Snow Leopard's QuickTime X upgrade includes an innovative feature: screen recording. Several reviewers have utilized the function to show off what the new OS is capable of, but we quickly hit on a much more entertaining use: QuickTime as DVR. With the screen recorder, you can capture not just the UI, but also internal sound and moving video at full screen. (Yes, that includes Hulu.) And then you can easily take that file and move it your iPhone.
There are some drawbacks, of course, and true aficionados who want DVD-quality video for their permanent collections will probably pass. But if you want to watch an episode of your favorite show from Hulu on your iPhone or iPod, this is a good solution. Here's how to do it.
First, find the video you want to record and queue it up. Also make sure the system volume is set to your desired level. 50 - 100% works best. Next, open QuickTime and go to File > New Screen Recording.
This will bring up the Screen Recording Dialogue box. Be sure that the volume slider is all the way to low, since the higher you set it, the more background noise the mic will pick up. Click the arrow on the right to bring up the settings dialogue and make sure "Built-in Input" is selected.
Click the Record button to begin. Go to the video you want to capture, make it full-screen, then press start. The screen recorder will take care of the rest.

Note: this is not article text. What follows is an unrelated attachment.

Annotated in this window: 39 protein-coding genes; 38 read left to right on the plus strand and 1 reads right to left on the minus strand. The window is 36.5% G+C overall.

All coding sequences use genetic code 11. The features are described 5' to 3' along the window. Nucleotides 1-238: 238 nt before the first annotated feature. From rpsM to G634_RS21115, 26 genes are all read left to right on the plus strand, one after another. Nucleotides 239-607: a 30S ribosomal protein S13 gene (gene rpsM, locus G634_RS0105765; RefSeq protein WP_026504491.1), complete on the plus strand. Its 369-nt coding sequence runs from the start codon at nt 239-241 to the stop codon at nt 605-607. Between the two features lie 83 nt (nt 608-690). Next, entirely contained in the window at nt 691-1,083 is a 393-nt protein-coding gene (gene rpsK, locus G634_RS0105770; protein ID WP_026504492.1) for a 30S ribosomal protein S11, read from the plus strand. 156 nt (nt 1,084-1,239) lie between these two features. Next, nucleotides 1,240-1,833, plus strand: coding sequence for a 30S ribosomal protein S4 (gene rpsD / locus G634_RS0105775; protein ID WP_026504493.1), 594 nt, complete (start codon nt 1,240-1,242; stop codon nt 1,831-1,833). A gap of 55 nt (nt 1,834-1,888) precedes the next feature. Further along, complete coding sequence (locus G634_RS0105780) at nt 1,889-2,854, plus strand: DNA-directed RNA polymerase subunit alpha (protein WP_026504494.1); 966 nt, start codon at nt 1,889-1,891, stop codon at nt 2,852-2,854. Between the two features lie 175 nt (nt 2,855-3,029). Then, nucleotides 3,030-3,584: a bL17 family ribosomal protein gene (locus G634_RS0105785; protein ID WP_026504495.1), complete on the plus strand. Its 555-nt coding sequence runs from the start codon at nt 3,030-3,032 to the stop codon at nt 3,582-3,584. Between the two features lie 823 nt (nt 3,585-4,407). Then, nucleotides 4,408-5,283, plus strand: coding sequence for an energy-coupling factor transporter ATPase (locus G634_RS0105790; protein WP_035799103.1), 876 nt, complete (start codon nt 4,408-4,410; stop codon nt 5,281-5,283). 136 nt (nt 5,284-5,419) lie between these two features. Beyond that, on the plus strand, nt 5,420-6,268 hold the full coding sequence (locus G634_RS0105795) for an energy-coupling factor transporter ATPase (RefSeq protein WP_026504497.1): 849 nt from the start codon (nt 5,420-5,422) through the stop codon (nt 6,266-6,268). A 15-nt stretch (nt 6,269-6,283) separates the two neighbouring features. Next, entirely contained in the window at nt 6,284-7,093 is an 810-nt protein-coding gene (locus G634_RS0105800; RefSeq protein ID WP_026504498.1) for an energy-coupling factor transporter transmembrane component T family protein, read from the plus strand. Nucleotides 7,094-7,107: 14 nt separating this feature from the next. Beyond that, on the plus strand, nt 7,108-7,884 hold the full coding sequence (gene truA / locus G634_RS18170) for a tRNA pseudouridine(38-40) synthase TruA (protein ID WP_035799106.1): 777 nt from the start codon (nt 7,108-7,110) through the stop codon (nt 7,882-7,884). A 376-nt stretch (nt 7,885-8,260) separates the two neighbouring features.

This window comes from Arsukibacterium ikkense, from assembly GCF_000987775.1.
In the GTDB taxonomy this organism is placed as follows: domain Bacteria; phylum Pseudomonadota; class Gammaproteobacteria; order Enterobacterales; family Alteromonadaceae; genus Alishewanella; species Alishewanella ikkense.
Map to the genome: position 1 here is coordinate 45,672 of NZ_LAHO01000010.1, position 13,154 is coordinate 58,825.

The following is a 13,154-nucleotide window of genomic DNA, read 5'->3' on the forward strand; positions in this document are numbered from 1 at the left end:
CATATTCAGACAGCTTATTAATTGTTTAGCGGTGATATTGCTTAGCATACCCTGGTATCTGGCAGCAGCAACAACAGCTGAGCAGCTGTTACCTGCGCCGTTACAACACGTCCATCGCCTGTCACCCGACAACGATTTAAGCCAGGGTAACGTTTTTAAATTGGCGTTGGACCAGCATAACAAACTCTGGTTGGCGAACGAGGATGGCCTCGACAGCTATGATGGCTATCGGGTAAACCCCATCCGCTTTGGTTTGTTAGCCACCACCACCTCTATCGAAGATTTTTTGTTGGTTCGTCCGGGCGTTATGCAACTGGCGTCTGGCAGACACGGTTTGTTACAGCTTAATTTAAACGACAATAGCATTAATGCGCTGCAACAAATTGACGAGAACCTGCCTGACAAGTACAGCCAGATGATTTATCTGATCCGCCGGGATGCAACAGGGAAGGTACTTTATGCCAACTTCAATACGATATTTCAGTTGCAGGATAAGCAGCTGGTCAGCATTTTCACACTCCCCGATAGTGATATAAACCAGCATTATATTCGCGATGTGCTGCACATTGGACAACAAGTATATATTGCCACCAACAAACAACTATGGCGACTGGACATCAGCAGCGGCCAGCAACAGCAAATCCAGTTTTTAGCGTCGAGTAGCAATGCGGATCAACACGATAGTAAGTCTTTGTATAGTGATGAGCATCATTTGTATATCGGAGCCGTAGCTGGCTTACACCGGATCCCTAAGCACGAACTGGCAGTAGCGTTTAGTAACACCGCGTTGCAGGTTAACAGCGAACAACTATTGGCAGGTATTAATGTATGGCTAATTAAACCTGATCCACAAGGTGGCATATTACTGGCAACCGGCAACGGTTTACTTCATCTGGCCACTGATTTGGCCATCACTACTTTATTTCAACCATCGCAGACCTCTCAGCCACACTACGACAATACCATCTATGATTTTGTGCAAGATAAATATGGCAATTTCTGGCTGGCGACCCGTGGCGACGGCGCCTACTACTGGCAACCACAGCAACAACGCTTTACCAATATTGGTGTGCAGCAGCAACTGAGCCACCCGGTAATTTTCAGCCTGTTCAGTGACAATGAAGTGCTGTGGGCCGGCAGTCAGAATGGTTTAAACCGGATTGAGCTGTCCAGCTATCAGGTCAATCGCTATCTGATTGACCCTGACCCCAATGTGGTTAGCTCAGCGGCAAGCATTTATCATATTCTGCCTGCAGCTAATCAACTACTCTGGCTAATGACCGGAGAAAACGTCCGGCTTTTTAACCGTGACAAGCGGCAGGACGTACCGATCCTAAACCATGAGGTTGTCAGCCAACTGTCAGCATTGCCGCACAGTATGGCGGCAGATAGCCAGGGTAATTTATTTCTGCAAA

Once you're done recording, press the stop button (on the upper toolbar). Your movie is automatically saved. From here you can trim the file to remove the few seconds of mouse movement from the beginning and end. Just go to Edit > Trim.
Next, save your file. In the save dialog box you have several choices, including 3 HD options and iPod and iPhone optimized formats.
As I mentioned, there are some drawbacks to using this QuickTime X as a poor man's DVR. The main issue is that the MacBook's mic not only picks up the audio from the video source but also external sound. We haven't yet figured out a way to get around this (choosing None in the Screen Recording settings dialog resulted in no sound whatsoever). Members on the Apple support forum suggest using SoundFlower to get around this. Results may vary, but it's worth a try. You could also just leave your laptop in a quiet room while it records -- you won't be using it for other tasks with this method, anyway.
The video quality isn't the best, but is certainly good enough for casual viewing, particularly on a smaller screen.
Is it worth the hassle? Only you can decide. But imagine if Apple rolled out the ability to time screen recordings so you didn't have to manually stop it. Then things would get even more interesting.
To see how video looks with this method, check out the screen recording of our tutorial below.
This tip is featured on "Into Tomorrow ...with Dave Graveline", airing this week!
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